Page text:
Hidden cameras secretly filmed hundreds of people in South Korean hotel rooms and live-streamed the footage.
A hidden spycam ring in South Korea allegedly secretly filmed about 1600 hotel room guests and live-streamed the footage online.
South Korean police have now arrested four men accused of using the hidden cameras installed in TVs, wall sockets and hairdryer holders.
The devices were found in 42 rooms at 30 hotels across 10 South Korean cities.
Police said there was no evidence the businesses knew about the breaches of privacy.
Producing and sharing pornography is illegal in South Korea, but the use of covert filming of sex and nudity has recently caused widespread public outrage.
Tens of thousands of South Korean women took to the streets in protests against the practices, under the slogan “My Life is Not Your Porn” last year.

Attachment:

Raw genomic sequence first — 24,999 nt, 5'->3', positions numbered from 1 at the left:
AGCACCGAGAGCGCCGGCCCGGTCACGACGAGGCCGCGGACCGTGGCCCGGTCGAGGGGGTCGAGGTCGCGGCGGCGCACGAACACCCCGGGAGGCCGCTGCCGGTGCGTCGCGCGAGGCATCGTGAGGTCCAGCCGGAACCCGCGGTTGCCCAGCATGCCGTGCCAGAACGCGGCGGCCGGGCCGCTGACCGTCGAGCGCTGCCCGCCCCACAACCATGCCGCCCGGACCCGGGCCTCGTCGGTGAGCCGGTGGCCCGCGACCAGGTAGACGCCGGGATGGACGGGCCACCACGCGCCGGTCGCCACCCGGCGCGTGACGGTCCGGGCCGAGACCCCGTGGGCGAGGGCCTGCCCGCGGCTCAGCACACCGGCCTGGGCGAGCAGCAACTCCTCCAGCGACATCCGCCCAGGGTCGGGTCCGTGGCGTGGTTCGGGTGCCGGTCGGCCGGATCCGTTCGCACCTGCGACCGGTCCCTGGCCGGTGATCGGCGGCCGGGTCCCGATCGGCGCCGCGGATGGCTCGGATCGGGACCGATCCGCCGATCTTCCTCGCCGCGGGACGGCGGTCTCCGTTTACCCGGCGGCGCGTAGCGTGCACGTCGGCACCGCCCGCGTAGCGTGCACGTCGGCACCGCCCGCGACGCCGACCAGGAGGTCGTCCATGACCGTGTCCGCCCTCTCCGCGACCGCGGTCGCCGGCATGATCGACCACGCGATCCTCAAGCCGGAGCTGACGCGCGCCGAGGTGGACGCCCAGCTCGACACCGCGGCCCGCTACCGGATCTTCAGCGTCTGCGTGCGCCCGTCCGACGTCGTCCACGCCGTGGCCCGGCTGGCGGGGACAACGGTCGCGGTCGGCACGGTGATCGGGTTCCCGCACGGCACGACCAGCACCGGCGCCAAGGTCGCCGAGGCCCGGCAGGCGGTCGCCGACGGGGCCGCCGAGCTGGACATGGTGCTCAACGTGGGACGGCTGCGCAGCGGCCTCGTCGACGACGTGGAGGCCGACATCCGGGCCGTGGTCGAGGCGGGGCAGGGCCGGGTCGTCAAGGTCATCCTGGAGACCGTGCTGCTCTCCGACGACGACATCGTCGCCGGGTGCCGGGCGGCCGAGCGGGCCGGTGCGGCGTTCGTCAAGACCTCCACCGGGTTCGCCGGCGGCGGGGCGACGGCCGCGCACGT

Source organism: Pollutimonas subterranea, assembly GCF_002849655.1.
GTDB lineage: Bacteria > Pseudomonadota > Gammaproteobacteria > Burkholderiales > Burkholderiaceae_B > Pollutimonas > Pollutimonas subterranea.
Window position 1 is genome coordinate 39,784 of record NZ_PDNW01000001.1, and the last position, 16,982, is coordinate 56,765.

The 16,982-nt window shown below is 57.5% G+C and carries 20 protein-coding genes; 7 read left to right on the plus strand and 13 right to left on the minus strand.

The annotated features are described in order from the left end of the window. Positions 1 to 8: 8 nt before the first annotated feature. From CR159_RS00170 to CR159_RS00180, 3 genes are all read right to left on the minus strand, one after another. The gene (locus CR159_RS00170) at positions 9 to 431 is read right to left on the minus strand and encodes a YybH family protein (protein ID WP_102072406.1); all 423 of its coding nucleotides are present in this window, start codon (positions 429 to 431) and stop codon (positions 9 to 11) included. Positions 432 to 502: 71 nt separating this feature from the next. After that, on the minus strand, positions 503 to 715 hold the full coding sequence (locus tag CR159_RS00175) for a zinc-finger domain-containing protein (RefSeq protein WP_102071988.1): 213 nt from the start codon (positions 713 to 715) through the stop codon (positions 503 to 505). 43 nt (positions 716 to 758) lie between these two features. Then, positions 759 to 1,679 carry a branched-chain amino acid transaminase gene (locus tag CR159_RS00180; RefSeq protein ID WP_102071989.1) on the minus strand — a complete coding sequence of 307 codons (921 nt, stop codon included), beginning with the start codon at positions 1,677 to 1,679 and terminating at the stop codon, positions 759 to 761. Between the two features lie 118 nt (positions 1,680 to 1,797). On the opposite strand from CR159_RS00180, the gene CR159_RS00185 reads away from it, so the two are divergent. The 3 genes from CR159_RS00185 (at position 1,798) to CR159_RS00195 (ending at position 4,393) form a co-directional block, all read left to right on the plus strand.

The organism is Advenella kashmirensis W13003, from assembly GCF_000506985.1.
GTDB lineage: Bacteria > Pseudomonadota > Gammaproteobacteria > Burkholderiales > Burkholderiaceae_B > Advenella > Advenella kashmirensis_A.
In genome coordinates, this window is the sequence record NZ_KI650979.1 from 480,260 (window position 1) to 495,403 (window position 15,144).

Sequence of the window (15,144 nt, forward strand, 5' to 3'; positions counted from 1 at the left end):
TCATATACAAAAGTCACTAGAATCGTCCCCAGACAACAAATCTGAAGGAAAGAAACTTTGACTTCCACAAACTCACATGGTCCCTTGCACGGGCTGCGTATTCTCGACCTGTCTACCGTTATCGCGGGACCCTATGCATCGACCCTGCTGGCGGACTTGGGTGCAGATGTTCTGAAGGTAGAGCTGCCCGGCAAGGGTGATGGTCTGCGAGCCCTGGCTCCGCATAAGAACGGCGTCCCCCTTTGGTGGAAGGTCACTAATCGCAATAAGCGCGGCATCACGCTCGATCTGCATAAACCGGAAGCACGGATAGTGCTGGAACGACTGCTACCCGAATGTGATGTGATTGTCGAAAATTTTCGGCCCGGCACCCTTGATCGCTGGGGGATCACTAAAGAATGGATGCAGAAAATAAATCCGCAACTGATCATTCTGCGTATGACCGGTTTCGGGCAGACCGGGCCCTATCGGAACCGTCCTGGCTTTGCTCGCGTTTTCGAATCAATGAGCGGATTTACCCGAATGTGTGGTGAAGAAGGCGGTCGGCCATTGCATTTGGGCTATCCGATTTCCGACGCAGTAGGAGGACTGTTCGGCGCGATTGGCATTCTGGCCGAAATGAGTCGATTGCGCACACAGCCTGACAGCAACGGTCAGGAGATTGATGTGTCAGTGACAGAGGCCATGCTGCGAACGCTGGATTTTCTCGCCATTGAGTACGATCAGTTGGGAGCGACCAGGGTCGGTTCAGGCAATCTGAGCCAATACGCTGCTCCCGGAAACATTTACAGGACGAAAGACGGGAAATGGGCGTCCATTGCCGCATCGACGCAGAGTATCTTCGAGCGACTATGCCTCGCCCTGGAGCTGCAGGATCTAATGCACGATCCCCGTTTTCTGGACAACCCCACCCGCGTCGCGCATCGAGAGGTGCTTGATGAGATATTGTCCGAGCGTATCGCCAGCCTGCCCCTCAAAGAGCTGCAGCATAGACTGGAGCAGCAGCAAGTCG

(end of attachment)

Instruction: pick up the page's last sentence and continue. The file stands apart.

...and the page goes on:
Authorities reported more than 6,000 cases of illegal filming in 2017, up from 2400 in 2012.
In this most recent case, a site allowing members to pay for full videos or watch 30-second clips for free was created in November.
The site had more than 4000 members, including 97 who paid a US$44.95 monthly fee, according to CNN. South Korean police said the service brought in more than $8,000.
A spokesperson for the Seoul Metropolitan Police Agency told the Korea Herald police were targeting the practice of covert filming.
“The police agency strictly deals with criminals who post and share illegal videos as they severely harm human dignity,” the spokesperson said.
South Korean police said this was the first time authorities had caught suspects live-streaming such videos on the internet, according to CNN.
“There was a similar case in the past where illegal cameras were [secretly installed] and were consistently and secretly watched,” police said.
“But this is the first time the police caught where videos were broadcast live on the internet.”
According to the BBC, the men arrested posted 803 videos.
They face up to 10 years in prison and a fine of more than $37,000 if convicted.